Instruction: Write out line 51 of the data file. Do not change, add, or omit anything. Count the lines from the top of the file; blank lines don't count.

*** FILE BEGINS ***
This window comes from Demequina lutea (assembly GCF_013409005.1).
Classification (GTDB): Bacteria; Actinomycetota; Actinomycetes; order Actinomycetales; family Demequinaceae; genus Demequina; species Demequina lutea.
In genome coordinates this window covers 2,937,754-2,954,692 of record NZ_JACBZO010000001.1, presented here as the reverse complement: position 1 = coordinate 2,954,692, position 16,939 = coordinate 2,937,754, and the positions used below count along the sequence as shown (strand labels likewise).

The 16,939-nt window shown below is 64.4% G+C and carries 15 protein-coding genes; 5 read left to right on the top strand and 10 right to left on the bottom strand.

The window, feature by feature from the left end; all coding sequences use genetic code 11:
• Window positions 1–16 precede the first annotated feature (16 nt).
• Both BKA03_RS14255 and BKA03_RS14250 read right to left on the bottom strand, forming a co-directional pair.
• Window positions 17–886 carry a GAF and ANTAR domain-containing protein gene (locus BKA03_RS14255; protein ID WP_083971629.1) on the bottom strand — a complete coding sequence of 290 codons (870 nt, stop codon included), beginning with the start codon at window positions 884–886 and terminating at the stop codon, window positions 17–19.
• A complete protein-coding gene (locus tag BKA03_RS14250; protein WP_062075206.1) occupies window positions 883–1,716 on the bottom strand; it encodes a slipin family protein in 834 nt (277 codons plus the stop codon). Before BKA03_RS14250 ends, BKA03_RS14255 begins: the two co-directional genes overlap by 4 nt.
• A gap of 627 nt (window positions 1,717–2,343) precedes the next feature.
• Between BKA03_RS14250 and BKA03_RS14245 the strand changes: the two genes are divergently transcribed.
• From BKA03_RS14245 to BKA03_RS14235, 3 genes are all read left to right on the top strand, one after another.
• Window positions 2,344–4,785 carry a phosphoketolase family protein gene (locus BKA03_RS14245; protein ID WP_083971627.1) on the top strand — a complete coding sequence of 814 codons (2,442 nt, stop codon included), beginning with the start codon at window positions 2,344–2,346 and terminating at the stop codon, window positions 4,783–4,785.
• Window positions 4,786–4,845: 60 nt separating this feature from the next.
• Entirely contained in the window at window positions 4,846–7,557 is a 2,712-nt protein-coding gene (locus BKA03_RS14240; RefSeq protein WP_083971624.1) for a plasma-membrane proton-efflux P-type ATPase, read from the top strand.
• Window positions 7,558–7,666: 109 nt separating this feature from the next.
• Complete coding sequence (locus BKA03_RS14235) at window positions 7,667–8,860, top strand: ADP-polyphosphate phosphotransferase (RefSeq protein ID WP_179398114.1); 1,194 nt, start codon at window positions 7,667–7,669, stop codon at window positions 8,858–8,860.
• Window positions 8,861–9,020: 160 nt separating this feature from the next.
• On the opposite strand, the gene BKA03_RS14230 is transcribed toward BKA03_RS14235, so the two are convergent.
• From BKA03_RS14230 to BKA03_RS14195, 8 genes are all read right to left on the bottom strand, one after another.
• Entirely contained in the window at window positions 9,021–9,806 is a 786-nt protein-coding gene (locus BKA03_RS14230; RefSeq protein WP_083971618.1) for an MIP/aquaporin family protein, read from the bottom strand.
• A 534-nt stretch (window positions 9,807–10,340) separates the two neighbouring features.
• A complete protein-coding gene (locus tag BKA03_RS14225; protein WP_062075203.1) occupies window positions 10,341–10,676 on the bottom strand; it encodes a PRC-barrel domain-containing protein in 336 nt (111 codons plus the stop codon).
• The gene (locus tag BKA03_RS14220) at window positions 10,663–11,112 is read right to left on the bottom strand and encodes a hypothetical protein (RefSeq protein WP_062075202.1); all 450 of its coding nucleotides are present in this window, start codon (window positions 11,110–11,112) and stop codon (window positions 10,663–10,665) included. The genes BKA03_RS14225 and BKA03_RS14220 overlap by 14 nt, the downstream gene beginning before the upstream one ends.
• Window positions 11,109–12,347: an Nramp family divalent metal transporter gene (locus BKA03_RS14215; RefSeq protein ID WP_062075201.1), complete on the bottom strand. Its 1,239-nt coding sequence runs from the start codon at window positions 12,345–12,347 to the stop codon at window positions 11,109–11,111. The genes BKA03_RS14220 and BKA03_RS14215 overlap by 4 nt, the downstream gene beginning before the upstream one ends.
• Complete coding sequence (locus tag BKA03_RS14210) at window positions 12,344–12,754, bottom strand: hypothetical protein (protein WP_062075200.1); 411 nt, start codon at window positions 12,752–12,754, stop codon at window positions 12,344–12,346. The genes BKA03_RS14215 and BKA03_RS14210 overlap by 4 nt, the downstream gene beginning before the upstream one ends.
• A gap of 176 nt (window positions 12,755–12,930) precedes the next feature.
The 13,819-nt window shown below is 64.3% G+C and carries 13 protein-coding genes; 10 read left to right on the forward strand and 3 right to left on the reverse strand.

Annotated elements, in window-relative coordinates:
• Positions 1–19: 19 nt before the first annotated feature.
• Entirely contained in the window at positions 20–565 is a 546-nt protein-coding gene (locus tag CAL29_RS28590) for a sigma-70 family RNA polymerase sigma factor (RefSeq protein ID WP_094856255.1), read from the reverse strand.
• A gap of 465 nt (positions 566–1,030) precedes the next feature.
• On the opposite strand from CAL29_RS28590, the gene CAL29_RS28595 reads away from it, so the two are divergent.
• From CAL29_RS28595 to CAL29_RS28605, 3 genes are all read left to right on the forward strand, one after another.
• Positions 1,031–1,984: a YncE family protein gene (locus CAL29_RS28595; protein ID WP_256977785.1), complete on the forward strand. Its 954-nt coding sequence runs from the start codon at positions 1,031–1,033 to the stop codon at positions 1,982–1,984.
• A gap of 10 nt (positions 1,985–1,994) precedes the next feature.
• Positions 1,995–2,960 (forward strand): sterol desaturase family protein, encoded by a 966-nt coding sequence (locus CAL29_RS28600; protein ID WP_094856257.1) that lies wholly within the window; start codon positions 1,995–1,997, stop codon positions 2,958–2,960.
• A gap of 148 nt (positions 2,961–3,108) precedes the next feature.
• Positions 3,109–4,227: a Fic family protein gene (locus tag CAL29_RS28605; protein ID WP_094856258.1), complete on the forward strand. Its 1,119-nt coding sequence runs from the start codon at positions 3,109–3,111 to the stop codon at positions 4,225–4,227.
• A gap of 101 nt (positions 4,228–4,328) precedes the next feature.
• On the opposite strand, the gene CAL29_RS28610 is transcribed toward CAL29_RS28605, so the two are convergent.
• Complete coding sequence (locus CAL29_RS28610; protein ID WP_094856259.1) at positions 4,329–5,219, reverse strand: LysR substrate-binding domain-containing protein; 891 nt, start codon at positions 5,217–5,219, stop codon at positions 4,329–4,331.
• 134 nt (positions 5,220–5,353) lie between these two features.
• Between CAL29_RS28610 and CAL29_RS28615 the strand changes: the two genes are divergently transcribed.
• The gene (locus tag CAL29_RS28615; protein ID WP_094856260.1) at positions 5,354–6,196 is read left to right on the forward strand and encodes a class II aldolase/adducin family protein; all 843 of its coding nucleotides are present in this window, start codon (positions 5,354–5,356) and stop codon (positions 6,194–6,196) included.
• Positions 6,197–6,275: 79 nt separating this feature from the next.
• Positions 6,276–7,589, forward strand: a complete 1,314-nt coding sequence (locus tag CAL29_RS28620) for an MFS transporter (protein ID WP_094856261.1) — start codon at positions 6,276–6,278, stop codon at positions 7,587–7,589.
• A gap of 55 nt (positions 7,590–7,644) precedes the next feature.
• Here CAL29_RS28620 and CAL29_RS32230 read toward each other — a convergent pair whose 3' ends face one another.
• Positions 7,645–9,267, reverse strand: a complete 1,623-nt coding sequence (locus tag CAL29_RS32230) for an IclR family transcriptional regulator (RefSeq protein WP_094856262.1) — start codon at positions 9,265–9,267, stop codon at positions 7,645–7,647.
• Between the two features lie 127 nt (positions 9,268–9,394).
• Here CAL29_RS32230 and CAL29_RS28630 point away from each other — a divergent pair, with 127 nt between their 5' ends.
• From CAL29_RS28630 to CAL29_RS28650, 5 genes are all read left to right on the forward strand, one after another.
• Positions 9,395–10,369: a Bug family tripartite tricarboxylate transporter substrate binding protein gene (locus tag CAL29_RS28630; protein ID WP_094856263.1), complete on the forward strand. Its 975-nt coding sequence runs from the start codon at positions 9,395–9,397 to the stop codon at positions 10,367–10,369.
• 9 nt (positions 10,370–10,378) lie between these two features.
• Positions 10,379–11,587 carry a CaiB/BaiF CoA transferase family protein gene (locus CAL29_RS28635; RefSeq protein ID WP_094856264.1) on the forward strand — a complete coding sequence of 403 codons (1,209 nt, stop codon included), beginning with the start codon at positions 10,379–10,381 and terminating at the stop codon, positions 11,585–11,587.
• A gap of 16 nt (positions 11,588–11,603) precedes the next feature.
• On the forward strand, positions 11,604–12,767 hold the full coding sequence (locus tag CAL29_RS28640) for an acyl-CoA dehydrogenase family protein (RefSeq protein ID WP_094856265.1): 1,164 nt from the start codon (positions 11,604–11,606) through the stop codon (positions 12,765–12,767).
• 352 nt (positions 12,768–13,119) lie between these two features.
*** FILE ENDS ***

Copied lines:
• Between the two features lie 127 nt (positions 9,268–9,394).